Just starting to think about a six-week preaching series on Titus. As is my usual practice, I’ve drawn up a table of divisions/paragraphs/sections etc. See below:
What is quite interesting is the number of paragraphs that are introduced by asyndeton (ø). There seems to be an unusually high number of them.
More details to follow when I’ve done some more work…
All the commentators (that I have access to) write about the “awkwardness” of vv29-30. It is debated whether these verses continue Jesus words from vv24-28; or whether they are a narrators’ comment inserted by Luke.
Most (Bock, Culy, Nolland) conclude that they are narrators comments; while Morris argues for a continuation of Jesus’ works.
It is the “awkwardness” of the third-person references (e.g. “the crowd”) that lead many to argue for narrators comments. But it is just as awkward that there is neither any conjunction or re-introduction of speech in v31.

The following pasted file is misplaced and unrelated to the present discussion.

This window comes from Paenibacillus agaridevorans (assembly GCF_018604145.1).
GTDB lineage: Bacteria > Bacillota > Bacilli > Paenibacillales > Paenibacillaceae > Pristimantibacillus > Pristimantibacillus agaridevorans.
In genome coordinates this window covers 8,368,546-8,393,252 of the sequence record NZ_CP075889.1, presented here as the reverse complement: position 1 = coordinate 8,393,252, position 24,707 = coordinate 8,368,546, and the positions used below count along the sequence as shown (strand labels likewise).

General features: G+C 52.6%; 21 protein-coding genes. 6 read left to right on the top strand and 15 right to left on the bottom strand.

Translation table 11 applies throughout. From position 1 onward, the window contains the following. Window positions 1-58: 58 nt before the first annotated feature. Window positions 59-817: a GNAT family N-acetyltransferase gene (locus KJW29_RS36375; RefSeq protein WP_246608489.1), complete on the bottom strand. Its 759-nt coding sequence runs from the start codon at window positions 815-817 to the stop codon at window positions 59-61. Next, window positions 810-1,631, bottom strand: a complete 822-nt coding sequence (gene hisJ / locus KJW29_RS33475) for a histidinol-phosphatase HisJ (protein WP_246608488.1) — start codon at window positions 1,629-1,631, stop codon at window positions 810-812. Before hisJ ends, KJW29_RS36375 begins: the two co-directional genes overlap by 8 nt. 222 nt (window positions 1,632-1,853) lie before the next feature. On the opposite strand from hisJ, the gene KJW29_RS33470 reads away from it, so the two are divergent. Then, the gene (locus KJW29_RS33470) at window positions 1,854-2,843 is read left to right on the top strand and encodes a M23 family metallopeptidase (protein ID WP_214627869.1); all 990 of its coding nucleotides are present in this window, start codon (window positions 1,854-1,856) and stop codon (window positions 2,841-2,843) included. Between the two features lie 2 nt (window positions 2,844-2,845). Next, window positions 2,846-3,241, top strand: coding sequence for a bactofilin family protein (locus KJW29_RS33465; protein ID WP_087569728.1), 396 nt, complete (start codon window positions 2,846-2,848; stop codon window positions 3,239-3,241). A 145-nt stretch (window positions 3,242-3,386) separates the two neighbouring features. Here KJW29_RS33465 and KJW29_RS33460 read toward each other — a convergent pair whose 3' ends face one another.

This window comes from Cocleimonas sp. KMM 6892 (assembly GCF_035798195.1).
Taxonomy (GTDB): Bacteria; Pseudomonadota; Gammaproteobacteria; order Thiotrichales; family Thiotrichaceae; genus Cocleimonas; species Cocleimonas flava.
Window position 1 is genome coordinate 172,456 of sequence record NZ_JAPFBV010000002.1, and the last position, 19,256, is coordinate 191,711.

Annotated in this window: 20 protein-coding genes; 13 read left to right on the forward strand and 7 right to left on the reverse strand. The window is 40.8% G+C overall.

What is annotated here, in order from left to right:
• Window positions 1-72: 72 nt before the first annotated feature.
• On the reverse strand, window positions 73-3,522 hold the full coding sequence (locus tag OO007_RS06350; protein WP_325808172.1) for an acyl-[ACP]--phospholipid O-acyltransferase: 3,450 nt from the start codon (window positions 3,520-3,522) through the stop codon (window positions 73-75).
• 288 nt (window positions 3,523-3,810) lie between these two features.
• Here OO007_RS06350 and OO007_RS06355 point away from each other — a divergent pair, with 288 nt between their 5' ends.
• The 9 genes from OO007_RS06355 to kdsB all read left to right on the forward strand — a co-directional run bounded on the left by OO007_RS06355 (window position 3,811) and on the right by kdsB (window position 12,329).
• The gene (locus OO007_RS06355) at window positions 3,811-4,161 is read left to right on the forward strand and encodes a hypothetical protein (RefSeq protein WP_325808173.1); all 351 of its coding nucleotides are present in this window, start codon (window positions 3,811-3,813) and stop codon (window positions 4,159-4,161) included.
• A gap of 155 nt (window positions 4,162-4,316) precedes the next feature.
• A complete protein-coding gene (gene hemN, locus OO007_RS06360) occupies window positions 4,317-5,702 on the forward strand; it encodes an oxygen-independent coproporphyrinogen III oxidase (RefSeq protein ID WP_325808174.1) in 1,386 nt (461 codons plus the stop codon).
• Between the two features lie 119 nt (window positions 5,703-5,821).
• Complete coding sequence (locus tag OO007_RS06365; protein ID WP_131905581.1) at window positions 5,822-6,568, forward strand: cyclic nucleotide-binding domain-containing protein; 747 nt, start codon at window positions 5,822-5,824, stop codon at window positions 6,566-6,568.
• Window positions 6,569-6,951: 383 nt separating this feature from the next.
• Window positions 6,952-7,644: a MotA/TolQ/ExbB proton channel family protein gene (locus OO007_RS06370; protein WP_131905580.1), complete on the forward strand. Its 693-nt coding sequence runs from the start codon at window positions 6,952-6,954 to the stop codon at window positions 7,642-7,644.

This, I fear, is an example of the lack of attention that is paid to discourse features by many commentators and exegetes.
Given the way Luke (and other NT authors) purposefully use conjunctions and other discourse features to mark and structure their work (see e.g. my notes on Luke 1:5-38) it seems strange that so many commentators are happy so simply recognise the strange absence in v31 without letting it influence their decision about vv29-30.
I’m not (necessarily) claiming that vv29-30 are Jesus words – but I am suggesting that the lack of the discourse features should at least be weighed alongside the awkwardness of the grammar.
Paying careful attention to word/constituent order in Greek often proves useful for getting a clearer understanding of what the author is trying to say. Thus the works Levinsohn and Runge are exceedingly valuable to teach us about topic, focus etc.
But it occurred to me this week that sometime the absence of any specific “discourse features” can tell us things too.